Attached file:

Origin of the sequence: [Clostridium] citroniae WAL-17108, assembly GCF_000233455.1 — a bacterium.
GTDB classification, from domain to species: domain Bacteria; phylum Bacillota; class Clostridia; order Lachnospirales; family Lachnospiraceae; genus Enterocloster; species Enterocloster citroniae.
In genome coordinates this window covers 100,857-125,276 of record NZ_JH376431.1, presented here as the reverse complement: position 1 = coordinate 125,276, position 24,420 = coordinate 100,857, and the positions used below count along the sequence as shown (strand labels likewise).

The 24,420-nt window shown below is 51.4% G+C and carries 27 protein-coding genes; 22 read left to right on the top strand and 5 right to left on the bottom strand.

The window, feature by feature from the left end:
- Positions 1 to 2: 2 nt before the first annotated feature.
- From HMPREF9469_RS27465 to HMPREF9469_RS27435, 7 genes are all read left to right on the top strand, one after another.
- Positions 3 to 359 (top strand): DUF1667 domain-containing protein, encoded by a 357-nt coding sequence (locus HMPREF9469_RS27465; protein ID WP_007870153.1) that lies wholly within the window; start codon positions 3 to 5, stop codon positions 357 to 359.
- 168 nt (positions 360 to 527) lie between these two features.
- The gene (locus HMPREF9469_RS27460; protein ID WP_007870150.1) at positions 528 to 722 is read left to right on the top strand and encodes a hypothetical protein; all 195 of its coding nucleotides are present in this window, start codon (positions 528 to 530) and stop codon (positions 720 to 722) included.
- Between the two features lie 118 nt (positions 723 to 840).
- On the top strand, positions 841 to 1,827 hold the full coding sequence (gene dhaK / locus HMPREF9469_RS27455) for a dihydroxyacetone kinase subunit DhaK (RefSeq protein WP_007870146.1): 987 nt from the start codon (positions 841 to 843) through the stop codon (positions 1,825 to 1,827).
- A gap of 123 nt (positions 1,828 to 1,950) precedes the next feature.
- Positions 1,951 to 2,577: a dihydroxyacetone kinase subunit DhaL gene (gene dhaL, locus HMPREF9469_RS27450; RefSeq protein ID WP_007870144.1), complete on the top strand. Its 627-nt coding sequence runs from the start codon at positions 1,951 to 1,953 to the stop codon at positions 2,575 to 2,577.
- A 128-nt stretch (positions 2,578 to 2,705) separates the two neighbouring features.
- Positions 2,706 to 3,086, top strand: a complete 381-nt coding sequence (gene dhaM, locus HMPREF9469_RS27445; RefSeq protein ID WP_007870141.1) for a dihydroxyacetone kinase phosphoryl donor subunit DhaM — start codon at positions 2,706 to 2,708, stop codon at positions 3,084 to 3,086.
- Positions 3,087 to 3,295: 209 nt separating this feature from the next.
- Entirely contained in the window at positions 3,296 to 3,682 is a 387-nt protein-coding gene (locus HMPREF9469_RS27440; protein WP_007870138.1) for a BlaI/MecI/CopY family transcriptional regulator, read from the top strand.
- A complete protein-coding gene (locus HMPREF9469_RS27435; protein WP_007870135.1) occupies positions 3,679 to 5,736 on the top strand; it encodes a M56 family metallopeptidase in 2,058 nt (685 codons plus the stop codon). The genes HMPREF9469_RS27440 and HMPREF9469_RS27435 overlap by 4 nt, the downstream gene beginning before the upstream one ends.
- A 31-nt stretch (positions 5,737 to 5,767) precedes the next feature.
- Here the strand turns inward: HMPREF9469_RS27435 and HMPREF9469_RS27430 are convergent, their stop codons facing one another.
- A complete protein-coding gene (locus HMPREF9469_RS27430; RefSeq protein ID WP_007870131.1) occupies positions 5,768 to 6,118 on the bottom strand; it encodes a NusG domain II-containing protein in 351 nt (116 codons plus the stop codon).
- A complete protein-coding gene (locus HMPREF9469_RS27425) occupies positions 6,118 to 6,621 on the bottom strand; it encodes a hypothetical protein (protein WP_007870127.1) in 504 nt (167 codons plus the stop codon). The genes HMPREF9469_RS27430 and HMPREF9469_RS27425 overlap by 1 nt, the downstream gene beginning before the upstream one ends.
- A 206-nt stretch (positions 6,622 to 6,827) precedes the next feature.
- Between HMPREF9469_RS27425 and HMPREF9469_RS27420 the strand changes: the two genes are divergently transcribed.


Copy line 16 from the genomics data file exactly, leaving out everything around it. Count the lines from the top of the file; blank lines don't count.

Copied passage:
- Positions 2,706 to 3,086, top strand: a complete 381-nt coding sequence (gene dhaM, locus HMPREF9469_RS27445; RefSeq protein ID WP_007870141.1) for a dihydroxyacetone kinase phosphoryl donor subunit DhaM — start codon at positions 2,706 to 2,708, stop codon at positions 3,084 to 3,086.